Elsewhere on Cape Cod, The Cape Playhouse in Dennis kicks off its 81st season with Ted Dykstra and Richard Greenblatt's 2 Pianos 4 Hands (June 18-30), the story of two competing pianists. The Provincetown Art House Theatre offers Steven Fales' solo show Confessions of a Mormon Boy (June 21-July 1), Christopher Kenney as drag star Edie (June 22-September 16), and Jamie Morris's spoof Silence of the Clams (June 29-August 28). The New Provincetown Players mount the crowd-pleasing Forever Plaid (June 23-August 5), and Ryan Landry and his Gold Dust Orphans take up residence at the Crown & Anchor with their side-splitting noir homage The Milkman Always Comes Twice (June 26-September 11).
Out on the islands, Theatre Workshop of Nantucket premieres Suzanne Bradbeer's diner-comedy Lone Star Grace, directed by Giovanna Sardelli (June 13-30), and the Vineyard Playhouse introduces This Island Alone, a study of Chilmark's deaf community by Catherine Rush and Adrian Blue (June 13-July 7).
Berkshire stages are also getting extremely busy. Shakespeare & Co. starts off its 30th season with the Bard's A Midsummer Night's Dream (June 8-September 1) and an improvisatory, two-part portrait of Moliere's Scapin, adapted by Bill Irwin and Mark O'Donnell (June 27-September 1). Elsewhere, Barrington Stage Company celebrates the 50th anniversary of West Side Story with a production directed by Julianne Boyd (June 13-July 14); the Williamstown Theatre Festival kicks off with the quirky solo musical Herringbone, featuring Tony Award winner B.D. Wong as a child star inhabited by the spirit of a demented vaudevillian (June 14-24), and Damian Lanigan's Dissonance, about a classical quartet coping with the incursion of a rock-and-roll idol, starring Daniel Gerroll and Alicia Witt (June 27-July 8); and the Berkshire Theatre Festival revives Terrence McNally's award-winning comedy Love! Valour! Compassion! (June 19-July 7).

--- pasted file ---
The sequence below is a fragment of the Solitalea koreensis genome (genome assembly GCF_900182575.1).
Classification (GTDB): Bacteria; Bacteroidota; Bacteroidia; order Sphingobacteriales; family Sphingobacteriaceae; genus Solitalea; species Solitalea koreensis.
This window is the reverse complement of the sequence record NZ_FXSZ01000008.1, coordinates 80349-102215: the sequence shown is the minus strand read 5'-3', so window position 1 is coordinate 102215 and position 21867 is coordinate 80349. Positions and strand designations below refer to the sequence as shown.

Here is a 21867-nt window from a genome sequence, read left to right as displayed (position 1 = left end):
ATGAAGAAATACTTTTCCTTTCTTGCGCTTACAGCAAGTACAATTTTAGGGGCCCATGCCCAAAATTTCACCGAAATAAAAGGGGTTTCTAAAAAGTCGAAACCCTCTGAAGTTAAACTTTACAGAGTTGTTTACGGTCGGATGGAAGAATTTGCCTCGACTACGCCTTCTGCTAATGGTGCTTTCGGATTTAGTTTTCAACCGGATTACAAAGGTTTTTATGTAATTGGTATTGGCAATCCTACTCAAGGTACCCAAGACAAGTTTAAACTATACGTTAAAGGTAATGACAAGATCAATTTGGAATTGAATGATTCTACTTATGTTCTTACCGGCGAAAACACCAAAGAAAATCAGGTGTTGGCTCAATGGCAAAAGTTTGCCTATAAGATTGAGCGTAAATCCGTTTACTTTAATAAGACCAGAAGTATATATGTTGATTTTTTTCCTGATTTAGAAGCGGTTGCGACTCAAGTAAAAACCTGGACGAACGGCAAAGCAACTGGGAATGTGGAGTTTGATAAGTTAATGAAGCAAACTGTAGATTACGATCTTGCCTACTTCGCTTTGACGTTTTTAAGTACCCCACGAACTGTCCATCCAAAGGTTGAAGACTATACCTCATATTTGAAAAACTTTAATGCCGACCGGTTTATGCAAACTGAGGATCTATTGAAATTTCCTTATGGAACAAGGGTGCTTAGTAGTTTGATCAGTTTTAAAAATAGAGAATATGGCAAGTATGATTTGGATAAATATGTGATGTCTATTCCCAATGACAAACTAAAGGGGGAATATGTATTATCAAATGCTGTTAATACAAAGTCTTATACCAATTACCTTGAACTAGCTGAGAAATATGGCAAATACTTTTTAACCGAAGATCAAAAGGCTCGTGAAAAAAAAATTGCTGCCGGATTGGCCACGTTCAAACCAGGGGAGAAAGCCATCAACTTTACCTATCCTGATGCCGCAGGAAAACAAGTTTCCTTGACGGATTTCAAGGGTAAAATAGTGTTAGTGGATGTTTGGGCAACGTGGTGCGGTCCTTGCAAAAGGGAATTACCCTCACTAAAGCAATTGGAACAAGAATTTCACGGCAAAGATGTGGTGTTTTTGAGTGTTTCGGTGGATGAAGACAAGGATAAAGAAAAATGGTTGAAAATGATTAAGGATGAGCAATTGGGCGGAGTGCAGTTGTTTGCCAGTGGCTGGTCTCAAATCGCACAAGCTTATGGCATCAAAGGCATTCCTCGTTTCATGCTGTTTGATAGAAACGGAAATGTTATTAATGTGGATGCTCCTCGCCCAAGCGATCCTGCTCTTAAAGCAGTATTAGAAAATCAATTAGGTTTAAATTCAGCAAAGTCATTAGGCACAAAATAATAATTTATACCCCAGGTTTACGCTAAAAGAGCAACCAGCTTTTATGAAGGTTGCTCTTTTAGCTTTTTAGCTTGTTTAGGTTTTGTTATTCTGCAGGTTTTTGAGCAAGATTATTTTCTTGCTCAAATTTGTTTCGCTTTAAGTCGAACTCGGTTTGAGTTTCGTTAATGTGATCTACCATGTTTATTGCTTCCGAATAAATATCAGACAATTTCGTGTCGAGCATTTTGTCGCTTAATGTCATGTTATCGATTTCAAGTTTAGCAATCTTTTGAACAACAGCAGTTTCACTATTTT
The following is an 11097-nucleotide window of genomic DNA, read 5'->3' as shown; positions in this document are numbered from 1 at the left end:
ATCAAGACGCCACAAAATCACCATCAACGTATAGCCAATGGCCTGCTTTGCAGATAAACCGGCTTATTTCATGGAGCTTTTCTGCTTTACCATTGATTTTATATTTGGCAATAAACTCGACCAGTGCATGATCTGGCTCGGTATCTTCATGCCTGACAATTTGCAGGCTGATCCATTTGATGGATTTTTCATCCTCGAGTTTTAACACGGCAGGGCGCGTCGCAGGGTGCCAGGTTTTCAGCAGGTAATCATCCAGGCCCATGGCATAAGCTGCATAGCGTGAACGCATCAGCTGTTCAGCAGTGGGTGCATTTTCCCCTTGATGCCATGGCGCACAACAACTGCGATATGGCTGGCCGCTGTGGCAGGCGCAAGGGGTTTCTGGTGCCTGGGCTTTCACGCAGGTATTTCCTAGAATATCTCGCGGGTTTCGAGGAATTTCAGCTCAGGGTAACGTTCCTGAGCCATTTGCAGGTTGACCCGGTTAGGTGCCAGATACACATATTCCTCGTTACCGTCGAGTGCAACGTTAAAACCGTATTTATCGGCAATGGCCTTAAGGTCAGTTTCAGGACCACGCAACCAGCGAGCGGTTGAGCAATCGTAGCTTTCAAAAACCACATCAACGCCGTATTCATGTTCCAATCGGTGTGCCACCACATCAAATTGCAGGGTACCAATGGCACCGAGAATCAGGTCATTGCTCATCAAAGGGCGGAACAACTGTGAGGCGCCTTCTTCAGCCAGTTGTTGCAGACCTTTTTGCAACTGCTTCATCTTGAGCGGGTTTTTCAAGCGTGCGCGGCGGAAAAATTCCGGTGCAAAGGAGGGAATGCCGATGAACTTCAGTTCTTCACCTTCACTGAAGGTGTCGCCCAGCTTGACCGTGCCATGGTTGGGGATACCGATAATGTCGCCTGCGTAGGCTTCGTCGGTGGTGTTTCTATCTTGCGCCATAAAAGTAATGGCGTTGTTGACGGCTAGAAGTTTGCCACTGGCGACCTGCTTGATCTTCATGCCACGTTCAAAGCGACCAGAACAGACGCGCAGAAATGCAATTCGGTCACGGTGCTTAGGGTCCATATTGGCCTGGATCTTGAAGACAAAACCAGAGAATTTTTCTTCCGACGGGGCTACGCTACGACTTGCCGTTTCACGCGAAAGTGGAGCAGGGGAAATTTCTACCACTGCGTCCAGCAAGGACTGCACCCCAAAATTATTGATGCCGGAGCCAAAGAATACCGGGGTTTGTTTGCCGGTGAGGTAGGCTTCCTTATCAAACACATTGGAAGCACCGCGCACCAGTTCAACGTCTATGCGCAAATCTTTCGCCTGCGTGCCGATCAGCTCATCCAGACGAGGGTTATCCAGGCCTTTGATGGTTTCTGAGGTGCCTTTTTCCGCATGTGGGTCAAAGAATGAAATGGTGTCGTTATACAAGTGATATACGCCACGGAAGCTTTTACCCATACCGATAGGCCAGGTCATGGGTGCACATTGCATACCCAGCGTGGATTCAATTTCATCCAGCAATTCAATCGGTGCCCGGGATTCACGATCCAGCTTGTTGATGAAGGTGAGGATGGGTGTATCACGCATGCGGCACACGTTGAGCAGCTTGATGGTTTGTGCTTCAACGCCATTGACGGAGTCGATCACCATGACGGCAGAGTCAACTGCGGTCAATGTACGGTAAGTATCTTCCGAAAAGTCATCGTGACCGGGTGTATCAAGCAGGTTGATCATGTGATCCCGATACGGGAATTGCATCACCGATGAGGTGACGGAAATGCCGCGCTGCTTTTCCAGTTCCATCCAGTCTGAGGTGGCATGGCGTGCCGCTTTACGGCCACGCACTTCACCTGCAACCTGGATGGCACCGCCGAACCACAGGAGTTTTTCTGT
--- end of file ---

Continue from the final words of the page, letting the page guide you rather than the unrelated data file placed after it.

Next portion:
The city of Boston is far from dormant. American Repertory Theatre's graduating students get to show their stuff in Ionesco's The Killing Game at the Zero Arrow Theater (June 1-9), while Scottish comedian Billy Connolly brings his popular Billy Connolly Live! to ART's Loeb Theatre (June 12-16). Jack Holmes impersonates Robert F. Kennedy in RFK at the Stuart Street Playhouse (opens June 7); the incomparable Kiki & Herb bring their tragedy-tinged, hysteria-inducing song stylings to the Huntington Theatre Company's Wimberly Theater (June 13-30); and Riverdance returns once more to the Shubert (June 20-July 8).
Kathy St. George serves up her solo tribute And Now Ladies and Gentlemen, Miss Judy Garland at the Lyric Stage (starting June 8); area favorite Bobbie Steinbach directs Marcia Norman's one-act 3rd and Oak: The Laundromat at an actual laundromat in Brighton (June 15-24); Small World Big Sky mounts a New England premiere of Tom Stoppard's Indian Ink at the Boston Center for the Arts (June 15-July 1); and Queer Soup Theater marks its fifth anniversary with a new-works festival, lost & found (June 18-July 21), at the Boston Playwrights Theatre.
Wellesley Summer Theatre mounts Much Ado about Nothing, starring Derek Stone Nelson as Benedick and Alicia Kahn as Beatrice (June 2-30), in tandem with a family-oriented adaptation of The Wind in the Willows (June 16-23). Gloucester Stage premieres Our Son's Wedding, a comedy about a same-sex Italian-American affair by Donna De Matteo (June 7-24), and Mike Batistick's Ponies, about immigrants drawn to the action at OTB (June 28-July 15). On the lighter side, the Reagle Players in Waltham revives its delightful 2002 production of Singin' in the Rain (June 14-23), and Stoneham Theatre offers the bio-musical George M. Cohan, Tonight! (June 14-July 1).